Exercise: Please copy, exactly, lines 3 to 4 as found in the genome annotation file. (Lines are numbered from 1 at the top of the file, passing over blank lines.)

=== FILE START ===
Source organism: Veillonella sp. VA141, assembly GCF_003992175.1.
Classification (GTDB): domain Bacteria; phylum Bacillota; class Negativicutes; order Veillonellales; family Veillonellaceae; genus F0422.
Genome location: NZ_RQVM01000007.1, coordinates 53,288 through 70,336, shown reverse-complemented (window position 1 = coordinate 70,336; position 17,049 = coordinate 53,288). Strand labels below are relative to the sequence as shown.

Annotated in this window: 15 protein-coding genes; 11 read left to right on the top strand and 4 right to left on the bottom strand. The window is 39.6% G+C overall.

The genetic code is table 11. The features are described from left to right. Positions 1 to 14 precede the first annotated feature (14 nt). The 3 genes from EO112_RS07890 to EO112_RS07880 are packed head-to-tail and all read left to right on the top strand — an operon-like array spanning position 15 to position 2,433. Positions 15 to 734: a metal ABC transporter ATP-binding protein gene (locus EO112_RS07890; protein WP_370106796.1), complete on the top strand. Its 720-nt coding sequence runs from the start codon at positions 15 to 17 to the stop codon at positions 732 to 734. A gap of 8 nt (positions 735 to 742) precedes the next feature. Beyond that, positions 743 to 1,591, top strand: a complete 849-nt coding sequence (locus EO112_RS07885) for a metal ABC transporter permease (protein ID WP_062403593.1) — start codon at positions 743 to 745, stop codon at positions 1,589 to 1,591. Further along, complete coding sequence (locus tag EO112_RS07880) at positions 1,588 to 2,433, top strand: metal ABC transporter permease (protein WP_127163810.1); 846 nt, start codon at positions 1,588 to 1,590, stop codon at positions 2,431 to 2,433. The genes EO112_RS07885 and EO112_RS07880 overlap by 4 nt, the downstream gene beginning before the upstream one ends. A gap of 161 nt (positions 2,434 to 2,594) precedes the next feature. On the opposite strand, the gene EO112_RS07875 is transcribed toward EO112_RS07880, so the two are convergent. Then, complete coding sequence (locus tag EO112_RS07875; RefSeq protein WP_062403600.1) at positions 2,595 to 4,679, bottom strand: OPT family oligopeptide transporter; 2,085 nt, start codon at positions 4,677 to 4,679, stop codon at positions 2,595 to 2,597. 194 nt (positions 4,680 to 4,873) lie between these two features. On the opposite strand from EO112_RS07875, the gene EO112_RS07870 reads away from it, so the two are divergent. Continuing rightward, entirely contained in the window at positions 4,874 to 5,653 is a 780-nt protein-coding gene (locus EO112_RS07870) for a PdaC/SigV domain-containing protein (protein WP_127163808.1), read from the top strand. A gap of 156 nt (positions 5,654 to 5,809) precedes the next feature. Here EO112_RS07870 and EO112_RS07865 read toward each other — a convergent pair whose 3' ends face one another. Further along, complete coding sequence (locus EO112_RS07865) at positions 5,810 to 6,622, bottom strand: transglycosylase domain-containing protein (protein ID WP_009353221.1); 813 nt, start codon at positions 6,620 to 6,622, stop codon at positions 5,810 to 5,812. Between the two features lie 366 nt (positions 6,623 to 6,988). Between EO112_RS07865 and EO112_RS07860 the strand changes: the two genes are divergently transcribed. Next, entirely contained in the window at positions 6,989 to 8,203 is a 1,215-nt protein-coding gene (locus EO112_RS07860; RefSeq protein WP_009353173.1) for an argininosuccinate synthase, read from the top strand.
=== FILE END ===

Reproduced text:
Genome location: NZ_RQVM01000007.1, coordinates 53,288 through 70,336, shown reverse-complemented (window position 1 = coordinate 70,336; position 17,049 = coordinate 53,288). Strand labels below are relative to the sequence as shown.

Annotated in this window: 15 protein-coding genes; 11 read left to right on the top strand and 4 right to left on the bottom strand. The window is 39.6% G+C overall.